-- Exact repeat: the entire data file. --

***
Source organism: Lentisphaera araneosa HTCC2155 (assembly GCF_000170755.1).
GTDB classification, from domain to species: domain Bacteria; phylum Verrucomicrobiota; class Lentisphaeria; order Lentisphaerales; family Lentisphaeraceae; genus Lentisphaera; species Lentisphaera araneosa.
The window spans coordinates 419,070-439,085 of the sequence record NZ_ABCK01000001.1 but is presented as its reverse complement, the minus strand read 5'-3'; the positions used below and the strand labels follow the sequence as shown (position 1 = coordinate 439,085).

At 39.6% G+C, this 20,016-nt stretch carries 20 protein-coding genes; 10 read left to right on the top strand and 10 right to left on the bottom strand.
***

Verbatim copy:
Source organism: Lentisphaera araneosa HTCC2155 (assembly GCF_000170755.1).
GTDB classification, from domain to species: domain Bacteria; phylum Verrucomicrobiota; class Lentisphaeria; order Lentisphaerales; family Lentisphaeraceae; genus Lentisphaera; species Lentisphaera araneosa.
The window spans coordinates 419,070-439,085 of the sequence record NZ_ABCK01000001.1 but is presented as its reverse complement, the minus strand read 5'-3'; the positions used below and the strand labels follow the sequence as shown (position 1 = coordinate 439,085).

At 39.6% G+C, this 20,016-nt stretch carries 20 protein-coding genes; 10 read left to right on the top strand and 10 right to left on the bottom strand.